Now for the finishing touch. Scroll down to the "TerminalOpaqueness" line. This hidden setting allows you to set the window's transparency, which will give our window a realistic, glass-like appearance. The value you need to enter is the decimal equivalent of the desired percentage of opaqueness. The default setting of 1.0, then, results in a 100% opaque window. A good setting for our window will be .85, which will be just a bit transparent. Enter ".85" in the value field and press Return.

We're done with the term file and now only need to save it. From the File menu, select Save As and save the file with an appropriate new name (still appended with ".term") in the same directory as the original.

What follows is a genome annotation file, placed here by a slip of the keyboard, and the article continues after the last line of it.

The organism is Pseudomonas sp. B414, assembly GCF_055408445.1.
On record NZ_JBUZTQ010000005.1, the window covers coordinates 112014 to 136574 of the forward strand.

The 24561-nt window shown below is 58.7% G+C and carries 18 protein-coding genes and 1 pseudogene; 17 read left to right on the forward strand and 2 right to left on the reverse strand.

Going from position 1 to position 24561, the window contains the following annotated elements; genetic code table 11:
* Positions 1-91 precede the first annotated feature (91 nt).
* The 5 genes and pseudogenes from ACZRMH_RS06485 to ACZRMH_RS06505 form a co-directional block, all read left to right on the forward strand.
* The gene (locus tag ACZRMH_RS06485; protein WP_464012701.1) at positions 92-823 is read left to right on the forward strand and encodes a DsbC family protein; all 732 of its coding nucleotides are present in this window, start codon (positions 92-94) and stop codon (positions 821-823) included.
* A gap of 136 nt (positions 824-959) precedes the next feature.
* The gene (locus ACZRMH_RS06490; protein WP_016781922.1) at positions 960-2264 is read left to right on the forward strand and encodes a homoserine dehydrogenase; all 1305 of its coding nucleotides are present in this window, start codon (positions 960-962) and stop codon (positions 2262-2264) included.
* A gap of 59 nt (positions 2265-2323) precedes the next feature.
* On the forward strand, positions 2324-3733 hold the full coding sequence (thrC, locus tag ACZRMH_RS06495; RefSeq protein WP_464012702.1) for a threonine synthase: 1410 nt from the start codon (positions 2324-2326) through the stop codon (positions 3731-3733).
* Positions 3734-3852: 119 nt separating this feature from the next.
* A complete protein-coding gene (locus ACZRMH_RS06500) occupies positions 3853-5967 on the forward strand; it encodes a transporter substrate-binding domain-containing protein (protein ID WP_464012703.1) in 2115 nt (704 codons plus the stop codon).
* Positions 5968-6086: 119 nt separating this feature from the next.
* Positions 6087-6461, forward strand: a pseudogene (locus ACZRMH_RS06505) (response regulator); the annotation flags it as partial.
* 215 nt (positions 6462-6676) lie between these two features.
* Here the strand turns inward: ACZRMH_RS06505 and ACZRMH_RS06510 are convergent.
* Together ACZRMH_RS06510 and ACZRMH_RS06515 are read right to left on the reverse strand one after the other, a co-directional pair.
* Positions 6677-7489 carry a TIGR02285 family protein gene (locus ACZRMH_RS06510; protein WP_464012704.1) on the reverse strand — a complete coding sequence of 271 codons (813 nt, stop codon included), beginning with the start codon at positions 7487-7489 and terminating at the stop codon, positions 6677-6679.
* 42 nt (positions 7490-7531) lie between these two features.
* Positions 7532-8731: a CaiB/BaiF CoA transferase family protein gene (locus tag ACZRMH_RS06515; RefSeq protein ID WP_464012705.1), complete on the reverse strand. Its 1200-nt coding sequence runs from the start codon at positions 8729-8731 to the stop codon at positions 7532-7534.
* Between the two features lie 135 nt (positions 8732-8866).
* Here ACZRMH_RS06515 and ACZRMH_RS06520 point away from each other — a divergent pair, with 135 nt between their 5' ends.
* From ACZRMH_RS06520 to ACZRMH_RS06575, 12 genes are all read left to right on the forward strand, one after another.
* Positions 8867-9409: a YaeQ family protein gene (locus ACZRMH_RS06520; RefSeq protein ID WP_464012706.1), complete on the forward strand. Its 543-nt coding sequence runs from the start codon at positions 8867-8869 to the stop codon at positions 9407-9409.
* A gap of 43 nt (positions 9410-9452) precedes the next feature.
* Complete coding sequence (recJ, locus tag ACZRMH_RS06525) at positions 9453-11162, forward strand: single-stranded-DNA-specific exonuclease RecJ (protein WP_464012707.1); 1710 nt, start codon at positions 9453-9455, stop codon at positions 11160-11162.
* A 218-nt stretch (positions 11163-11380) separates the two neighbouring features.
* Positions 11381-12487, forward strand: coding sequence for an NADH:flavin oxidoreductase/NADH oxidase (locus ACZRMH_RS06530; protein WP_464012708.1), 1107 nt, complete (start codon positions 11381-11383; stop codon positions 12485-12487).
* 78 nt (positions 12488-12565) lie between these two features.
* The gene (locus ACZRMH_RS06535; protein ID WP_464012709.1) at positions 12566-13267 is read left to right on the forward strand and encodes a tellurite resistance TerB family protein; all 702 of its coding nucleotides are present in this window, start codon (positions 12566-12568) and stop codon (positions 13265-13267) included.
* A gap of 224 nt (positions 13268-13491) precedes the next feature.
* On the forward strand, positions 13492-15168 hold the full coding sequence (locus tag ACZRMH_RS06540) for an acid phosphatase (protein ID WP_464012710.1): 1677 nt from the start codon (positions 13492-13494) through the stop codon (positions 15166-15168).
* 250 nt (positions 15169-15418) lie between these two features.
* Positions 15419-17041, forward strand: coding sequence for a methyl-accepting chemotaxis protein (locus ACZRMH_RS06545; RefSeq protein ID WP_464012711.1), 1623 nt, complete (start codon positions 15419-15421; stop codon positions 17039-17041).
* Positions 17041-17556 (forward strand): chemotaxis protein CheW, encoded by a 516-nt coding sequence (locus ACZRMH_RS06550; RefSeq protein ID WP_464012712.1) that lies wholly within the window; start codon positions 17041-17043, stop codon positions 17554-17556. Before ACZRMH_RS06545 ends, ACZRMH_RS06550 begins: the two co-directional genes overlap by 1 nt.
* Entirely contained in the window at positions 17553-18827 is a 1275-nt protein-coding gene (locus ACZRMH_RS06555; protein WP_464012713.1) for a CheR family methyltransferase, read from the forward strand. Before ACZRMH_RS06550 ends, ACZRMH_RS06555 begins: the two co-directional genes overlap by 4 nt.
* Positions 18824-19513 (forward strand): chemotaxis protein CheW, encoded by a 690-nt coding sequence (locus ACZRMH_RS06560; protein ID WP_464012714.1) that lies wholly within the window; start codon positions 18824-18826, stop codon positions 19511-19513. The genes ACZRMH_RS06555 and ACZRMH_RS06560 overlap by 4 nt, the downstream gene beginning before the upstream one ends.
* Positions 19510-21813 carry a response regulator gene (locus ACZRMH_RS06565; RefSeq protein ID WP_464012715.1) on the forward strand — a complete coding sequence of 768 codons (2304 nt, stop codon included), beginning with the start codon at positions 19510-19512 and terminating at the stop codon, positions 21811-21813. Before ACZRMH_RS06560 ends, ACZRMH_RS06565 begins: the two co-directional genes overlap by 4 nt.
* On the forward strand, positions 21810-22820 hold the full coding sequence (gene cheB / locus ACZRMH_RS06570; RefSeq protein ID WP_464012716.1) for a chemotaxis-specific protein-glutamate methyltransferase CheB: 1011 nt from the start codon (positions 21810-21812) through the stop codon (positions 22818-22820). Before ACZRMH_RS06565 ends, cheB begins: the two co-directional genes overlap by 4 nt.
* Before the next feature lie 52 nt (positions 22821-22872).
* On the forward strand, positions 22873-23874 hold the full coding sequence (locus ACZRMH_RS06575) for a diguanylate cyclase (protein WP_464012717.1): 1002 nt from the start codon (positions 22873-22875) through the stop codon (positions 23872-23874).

You might need to restart Terminal to see the file in your Library menu. Once it's there, select it and see your creation:

Finally, here are a few more points regarding term files and Streamripper that will help you make your own version of this file (and others):

Previously in the Series

Learning the Mac OS X Terminal: Part 1

Learning the Mac OS X Terminal, Part 2

Learning the Mac OS X Terminal, Part 3

With the procedures you've learned in this tutorial, you'll be able to take even more advantage of Mac OS X's Unix roots, as well as Terminal's unique capabilities. If you come up with any interesting term files of your own, feel free to share them in TalkBack.

Copyright © 2009 O'Reilly Media, Inc.